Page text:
I wonder whether a lot of people have noticed it, but the first decade of the new century (and millennium) is over.
Many of my readers are too young to remember the (frequently synthetic and exaggerated) worldwide excitement that surrounded the turn of the last century. People like me, on the other hand, who were old enough to remember well because it all seems to have happened yesterday, have reason for both mirth and bemusement as we look back.
There were ‘millennial’ expectations galore, from the most gloomy sort (the world is soon going to come to an end…) to the most adolescent fantasies (we are soon going to migrate en masse to Mars, computers are going to educate us while we sleep). Most of the hyperbolic expectations have been – predictably enough – belied. Despite 9/11 and the Airbus A380 and Facebook and bird flu and the Harry Potter phenomenon and the current recession and the rise of China, I think the world of 2010 would be entirely familiar to any worldly-wise man from 2000 A.D. If that man also happened to be someone with a lively sense of history (meaning one who can easily go back a few hundred, or even thousand years in his mind, and can therefore remember so many things that have happened so often before), 2010 could in fact have been boring by its over-familiarity – coming after all the hype and hoopla, that is to say.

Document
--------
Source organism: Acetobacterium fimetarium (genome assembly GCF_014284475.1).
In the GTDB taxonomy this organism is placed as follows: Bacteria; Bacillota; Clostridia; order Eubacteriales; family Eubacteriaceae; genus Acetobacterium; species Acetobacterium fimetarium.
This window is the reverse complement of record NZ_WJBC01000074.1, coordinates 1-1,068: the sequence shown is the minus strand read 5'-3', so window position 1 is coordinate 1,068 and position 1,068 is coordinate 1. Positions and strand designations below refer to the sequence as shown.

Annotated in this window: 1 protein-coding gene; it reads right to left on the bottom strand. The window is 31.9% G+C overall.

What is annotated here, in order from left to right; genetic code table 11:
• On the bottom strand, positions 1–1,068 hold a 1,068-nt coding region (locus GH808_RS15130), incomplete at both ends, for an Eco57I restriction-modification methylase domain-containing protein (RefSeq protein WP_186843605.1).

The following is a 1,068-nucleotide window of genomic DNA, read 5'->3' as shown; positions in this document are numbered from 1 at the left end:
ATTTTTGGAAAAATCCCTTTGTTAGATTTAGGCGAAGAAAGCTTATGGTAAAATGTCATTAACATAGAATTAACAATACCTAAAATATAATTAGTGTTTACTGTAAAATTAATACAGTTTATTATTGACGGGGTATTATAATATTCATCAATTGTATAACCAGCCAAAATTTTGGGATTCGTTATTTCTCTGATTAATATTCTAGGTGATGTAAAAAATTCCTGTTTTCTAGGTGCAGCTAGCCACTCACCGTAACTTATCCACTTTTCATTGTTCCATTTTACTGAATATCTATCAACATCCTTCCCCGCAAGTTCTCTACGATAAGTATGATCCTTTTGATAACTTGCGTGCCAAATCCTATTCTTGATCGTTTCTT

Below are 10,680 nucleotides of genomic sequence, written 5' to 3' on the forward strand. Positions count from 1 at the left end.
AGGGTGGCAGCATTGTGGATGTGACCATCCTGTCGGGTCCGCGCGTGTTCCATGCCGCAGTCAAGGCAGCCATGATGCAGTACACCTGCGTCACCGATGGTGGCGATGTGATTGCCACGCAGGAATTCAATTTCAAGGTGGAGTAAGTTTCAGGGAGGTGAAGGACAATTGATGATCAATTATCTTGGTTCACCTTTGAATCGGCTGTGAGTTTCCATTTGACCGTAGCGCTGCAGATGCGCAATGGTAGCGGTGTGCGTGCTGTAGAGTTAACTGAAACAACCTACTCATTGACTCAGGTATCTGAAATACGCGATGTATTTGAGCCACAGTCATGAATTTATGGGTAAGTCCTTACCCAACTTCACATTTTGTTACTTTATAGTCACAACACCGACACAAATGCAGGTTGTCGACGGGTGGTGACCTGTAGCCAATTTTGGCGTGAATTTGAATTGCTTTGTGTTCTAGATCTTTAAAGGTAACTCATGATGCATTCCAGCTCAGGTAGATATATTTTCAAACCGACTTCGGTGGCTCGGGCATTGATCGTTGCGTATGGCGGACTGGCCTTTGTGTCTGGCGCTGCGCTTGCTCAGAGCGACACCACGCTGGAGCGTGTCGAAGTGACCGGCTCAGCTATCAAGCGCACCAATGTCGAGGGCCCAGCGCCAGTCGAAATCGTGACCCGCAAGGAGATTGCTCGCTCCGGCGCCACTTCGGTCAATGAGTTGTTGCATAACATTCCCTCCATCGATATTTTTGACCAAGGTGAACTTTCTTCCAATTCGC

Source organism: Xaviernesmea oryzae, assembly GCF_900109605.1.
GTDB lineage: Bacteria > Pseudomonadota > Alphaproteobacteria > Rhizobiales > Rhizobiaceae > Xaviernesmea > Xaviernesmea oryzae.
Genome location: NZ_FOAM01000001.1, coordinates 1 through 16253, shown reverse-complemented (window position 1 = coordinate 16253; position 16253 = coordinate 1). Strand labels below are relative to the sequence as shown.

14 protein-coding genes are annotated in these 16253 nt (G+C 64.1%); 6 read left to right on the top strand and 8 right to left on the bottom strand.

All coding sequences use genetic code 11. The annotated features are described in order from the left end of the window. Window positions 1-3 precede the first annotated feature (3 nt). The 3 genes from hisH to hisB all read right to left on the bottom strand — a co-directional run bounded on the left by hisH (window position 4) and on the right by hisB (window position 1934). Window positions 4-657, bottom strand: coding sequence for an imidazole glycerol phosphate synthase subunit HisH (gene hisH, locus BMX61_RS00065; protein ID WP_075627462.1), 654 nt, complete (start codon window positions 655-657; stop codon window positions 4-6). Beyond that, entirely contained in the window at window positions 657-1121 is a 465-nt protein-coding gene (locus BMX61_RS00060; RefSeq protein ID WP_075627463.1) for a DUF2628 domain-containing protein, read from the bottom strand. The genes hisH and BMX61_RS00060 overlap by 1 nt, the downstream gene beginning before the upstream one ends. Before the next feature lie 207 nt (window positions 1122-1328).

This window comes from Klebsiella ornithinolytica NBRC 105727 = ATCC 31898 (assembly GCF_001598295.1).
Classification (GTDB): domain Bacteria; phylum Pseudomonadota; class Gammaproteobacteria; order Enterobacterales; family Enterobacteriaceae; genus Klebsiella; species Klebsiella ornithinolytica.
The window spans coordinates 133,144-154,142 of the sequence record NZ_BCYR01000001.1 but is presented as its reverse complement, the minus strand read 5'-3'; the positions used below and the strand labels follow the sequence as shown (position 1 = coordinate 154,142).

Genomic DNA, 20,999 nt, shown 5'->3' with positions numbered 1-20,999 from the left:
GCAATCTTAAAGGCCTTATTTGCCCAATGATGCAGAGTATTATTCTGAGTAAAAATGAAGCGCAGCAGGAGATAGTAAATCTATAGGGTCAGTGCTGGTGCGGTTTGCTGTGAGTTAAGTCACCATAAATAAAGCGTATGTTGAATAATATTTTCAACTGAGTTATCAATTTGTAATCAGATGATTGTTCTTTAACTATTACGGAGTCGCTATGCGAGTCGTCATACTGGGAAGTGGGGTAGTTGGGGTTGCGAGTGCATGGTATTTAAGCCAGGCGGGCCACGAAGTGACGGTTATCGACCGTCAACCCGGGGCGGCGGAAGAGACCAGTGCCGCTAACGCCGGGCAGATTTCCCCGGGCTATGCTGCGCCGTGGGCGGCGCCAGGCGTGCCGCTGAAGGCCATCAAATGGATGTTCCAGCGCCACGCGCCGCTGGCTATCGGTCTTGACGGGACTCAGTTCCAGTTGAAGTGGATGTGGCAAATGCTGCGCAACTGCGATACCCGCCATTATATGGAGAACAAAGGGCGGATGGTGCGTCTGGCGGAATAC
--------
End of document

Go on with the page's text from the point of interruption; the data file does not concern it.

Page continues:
I should like my readers to disagree with me here. I should like them to tell me about all the really epoch-making things that have happened in the last ten years: things that are going to change our lives drastically and forever, and therefore will be remembered vividly a hundred years hence. The way, I mean, that (picking great events roughly ten decades ago at random) events like the publication of Freud’s Interpretation of Dreams, Einstein’s annum mirabilis (1905), the first aeroplane flight, the discovery of the electron, the passing of Queen Victoria, the Russo-Japanese war which cracked the myth of white invincibility after a three-century run, the first great successes of the women's suffrage movement, the early political upheaval in Russia (which would lead to the world being torn into two a little more than a decade later) shook up the world…? Or would they agree with me that it has in comparison been rather a damp squib?